The most common sites include
a) suprasellar: commonly produce bitemporal hemianopsia and optic atrophy, and only occasionally pituitary (endocrine) symptoms (including DI)
b) sylvian fissure: may present with seizures
c) cerebellopontine angle (CPA): may produce trigeminal neuralgia, especially in young patient
d) basilar-posterior fossa: may produce lower cranial nerve findings, cerebellar dysfunction, and/or corticospinal tract abnormalities
e) within the ventricular system: occur within the 4th ventricle more commonly than any other
Approximately half of these cysts are located at the cerebellopontine angle (CPA), although they can also be found in the parasellar regions, 4th ventricle, cerebellum, cerebral hemispheres, brainstem, and lateral ventricles.
Intracranial epidermoid cysts, also known as primary cholesteatomas are considered to arise from epithelial inclusions at the time of neural tube closure or during formation of the secondary cerebral vesicles, and have slow growth rates resembling that of the normal epidermis 3).
Pathologically, epidermoid cysts have well-circumscribed, irregular, thin walls with squamous epithelium lining. The epithelium undergoes progressive desquamation and keratin breakdown; therefore, the cystic contents include tissue debris, keratin, water, and solid cholesterol 4).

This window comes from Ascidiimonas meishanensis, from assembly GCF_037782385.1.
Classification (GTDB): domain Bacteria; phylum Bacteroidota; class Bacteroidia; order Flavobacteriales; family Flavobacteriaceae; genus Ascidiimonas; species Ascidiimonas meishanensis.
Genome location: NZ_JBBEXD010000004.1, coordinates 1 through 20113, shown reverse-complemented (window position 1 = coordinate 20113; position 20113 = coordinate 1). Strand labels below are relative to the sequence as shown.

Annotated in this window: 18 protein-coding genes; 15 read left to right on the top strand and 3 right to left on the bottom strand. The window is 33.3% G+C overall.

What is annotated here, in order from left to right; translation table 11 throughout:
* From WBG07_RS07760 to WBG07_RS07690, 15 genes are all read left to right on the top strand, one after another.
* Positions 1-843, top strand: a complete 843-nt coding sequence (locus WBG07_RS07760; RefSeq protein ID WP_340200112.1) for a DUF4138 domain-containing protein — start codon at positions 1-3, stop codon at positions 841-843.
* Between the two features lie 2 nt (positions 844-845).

These tumors are congenital and arise from displaced epithelial tissue between the 3rd and 5th weeks of gestation, when neural tube closure occurs.
These brain lesions have an epithelial lining that encapsulates the tumor, which consists of desquamated epidermal cell debris. Most lesions are solid, but because the desquamated cells contain cholesterol some may have a liquid cystic center. The rate of tumor growth is gradual and linear, resembling the rate of human epidermis turnover, which is unlike the exponential growth of neoplastic lesions 5).
The most common surgical complications were transient cranial nerve palsies, occurring equally in STR and GTR cases when reported. In all postoperative epidermoid tumor cases, but particularly following STR, close follow-up with serial MRI, even years after surgery, is recommended 6).
Malignant transformation of an EC to squamous-cell carcinoma is rare; only 14 cases have been reported 7).
Shear et al., conducted a systematic review of PubMed, Web of Science, and the Cochrane Collaboration following the PRISMA guidelines. They then conducted a proportional meta-analysis to compare the pooled recurrence rates between STR and GTR in the included studies. The authors developed fixed- and mixed-effect models to estimate the pooled proportions of recurrence among patients undergoing STR or GTR. They also investigated the relationship between recurrence rate and follow-up time in the previous studies using linear regression and natural cubic spline models.